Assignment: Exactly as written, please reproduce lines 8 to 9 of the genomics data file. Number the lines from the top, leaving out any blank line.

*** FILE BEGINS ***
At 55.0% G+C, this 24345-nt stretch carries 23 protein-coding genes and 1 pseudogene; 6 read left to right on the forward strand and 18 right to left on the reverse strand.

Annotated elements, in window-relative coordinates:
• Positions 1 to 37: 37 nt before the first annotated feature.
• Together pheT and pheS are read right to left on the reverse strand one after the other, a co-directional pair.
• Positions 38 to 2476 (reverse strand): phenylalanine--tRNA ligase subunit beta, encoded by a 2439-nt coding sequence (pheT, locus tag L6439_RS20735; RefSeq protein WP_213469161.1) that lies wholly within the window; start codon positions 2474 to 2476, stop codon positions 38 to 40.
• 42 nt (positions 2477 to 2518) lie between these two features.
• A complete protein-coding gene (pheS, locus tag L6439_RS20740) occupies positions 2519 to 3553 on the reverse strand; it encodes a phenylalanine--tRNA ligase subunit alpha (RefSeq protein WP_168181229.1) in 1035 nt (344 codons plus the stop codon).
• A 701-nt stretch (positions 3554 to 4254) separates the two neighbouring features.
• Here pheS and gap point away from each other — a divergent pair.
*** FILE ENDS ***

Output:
• A 701-nt stretch (positions 3554 to 4254) separates the two neighbouring features.
• Here pheS and gap point away from each other — a divergent pair.